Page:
Although the U.S. is preparing for the threat of future Russian invasions by expanding NATO and implementing harsh sanctions, few in the government have named Russia’s invasion of Ukraine for what it is: Russian colonization. When viewed in context, it becomes clear that Russia’s assault on Ukraine is merely the latest push in Russia’s modern-day colonial project and the reluctance for the U.S. to name it as such has prevented the government from seeing the full danger of the invasion, which could include the erasure of Ukrainian culture, ethnic cleansing, and even genocide. The presence of the three defining characteristics of colonization, domination, cultural imposition, and exploitation, during Russia’s slow expansion since the 2000s prove that Russia is not only annexing territory but also colonizing the region.
Russia’s actions over the past twenty years emulate the expansion of the Russian empire, which unlike typical colonial empires, focused on colonizing the “frontier” land of its territory (i.e. land without clearly defined borders, recognized sovereignty, and populated by nomadic tribes). Consequently, Russia never experienced decolonization as other colonial powers did, effectively allowing Russia to “get away with” its colonization. Now, Russia is relying on the same unwillingness of the international community to recognize its colonization in order to control Ukraine, just as it has done multiple times since the 2000s.
The Second Chechen War was Russia’s first modern colonial endeavor as the state fought to reinstate control over Chechnya. Following the independence gained by the Chechens during the 1990s, Russia focused on re-taking Chechnya starting in 1999. In 2000, Russia succeeded in imposing itself over the region and installing a pro-Russian leader. Moreover, Putin has promoted the integration of Russian and Chechen culture, claiming that the two ethnicities “share a common destiny,” while also promoting a supposedly ‘supra-ethnic’ identity that is actually based on ethnically-Russian language, culture, and values. Finally, Putin gave the leader of Chechnya “free rein” over the region’s economy but at the expense of subordination to Putin, meaning he exercises heavy influence over the government’s decisions.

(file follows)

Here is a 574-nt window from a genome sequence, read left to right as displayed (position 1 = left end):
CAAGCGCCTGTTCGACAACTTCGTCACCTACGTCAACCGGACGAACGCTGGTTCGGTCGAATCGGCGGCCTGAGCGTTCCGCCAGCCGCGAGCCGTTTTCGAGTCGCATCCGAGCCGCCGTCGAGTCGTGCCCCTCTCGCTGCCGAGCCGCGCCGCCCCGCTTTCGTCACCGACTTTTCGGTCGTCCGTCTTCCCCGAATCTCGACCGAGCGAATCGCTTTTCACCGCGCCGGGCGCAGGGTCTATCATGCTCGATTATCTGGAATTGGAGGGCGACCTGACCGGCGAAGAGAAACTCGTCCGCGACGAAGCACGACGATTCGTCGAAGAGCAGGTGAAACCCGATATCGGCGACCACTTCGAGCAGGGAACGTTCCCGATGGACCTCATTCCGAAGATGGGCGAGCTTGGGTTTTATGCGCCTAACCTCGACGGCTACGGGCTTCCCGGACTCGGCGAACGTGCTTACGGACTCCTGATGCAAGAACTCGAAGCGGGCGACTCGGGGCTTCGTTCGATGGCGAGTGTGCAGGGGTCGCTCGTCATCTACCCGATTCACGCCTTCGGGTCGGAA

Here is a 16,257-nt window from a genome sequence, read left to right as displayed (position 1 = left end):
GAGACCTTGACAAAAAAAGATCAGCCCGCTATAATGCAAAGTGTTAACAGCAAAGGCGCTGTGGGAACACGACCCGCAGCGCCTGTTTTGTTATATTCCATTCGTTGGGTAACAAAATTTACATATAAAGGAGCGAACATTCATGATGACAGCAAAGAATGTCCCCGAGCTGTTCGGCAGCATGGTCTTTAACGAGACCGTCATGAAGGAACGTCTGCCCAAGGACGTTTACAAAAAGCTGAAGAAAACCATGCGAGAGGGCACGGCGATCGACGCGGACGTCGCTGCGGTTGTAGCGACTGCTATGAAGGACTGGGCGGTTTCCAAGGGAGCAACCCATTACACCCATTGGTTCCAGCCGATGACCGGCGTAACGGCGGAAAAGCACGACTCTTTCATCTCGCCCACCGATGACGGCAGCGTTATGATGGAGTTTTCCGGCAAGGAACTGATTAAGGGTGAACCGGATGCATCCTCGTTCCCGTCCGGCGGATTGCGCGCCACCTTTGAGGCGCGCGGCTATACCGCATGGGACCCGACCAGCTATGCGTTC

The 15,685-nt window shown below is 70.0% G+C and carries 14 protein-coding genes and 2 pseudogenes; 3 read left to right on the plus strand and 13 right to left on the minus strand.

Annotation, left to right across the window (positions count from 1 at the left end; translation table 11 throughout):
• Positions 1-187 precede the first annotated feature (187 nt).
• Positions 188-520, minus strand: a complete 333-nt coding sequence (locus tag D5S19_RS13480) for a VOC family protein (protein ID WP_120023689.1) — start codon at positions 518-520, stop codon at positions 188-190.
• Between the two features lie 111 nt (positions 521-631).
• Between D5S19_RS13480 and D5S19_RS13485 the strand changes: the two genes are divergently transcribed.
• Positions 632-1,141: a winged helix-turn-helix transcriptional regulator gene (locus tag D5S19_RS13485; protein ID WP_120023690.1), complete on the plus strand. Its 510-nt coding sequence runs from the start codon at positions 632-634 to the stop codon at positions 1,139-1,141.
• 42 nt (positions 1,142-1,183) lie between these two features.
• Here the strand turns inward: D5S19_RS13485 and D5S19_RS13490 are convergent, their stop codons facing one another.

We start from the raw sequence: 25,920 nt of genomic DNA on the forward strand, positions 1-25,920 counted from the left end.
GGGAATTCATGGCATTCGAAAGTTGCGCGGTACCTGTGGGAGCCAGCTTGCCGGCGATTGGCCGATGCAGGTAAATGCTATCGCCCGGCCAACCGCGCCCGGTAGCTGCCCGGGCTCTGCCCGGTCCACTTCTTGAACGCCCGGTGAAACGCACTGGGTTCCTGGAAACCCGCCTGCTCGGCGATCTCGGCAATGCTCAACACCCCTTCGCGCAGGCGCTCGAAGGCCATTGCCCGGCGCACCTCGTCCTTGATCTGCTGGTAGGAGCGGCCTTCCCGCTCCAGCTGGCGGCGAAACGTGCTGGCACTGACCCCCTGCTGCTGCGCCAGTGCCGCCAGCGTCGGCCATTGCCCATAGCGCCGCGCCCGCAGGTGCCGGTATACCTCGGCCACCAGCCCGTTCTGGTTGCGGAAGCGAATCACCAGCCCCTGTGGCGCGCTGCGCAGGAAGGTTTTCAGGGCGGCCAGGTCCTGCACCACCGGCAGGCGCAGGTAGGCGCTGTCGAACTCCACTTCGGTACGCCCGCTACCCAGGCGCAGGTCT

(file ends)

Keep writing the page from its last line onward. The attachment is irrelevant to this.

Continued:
Fifteen years after the start of the second Chechnya war, Russia turned its attention to Crimea seizing control of the peninsula through an illegal invasion in 2014. Since then, Russia has imposed policies to establish political domination such as automatically switching citizens to from Ukrainian citizenship to Russian citizenship and declaring anyone who kept their Ukrainian citizenship a “foreigner.” These citizens were then and continue to be denied basic rights. Culturally, the number of students learning in Ukrainian fell from 13,589 in 2013 to 371 in 2016. Similarly, Russia has illegally exported cultural artifacts, looted and destructed monuments, and shuttered churches. Economically, Russia has control of the region’s resources while the economic situation in Crimea has declined, providing evidence of economic exploitation.
Eight years after the annexation of Crimea, the Russian military invaded Ukraine again in hopes of not only annexing swaths of territory but also toppling the democratic government and reinstating a pro-Russian puppet government. These plans, if successfully carried out, would have established total Russian domination over Ukraine. Although the fulfillment of these plans seem unlikely now, Russia remains committed to establishing control in Eastern Ukraine and erasing Ukrainian culture in the areas it seizes.
The targeting of Ukrainian culture and people by Russia is already visible in Ukraine, as evinced by the deliberate targeting of civilians, and non-military cultural buildings. Street signs are changing from Ukrainian to Russian. Forced resettlement of Ukrainians into Russia is happening by the hundreds of thousands, where camps are being set up to filter Ukrainians who will accept Kremlin control from those who will not. Thousands of Ukrainian children are also being trafficked to Russia where Russian families are quickly adopting them. Once Russia establishes domination and cultural imposition in the areas it’s seized, it will be easy for the country to strangle Ukraine’s economy and resources—as it has already done by controlling the recent release of grain shipments from Ukraine.
People in ex-Soviet states have voiced their fear that Putin will not stop at Ukraine and that their countries will be next, but the U.S. has yet to name this possible expansion as a form of colonization. Russia is and has been using the colonial tactics of domination, cultural imposition, and economic exploitation unchecked. Without effectively challenging Putin’s expansion, it is likely he will continue beyond Ukraine, just as he moved from Chechnya to Crimea to Eastern Ukraine. The U.S. should recognize that Putin is pursuing a path of colonization and help countries at Russia’s periphery to not only bolster their physical defenses but also to prepare strategies aimed at resisting the full breadth of Russian colonization.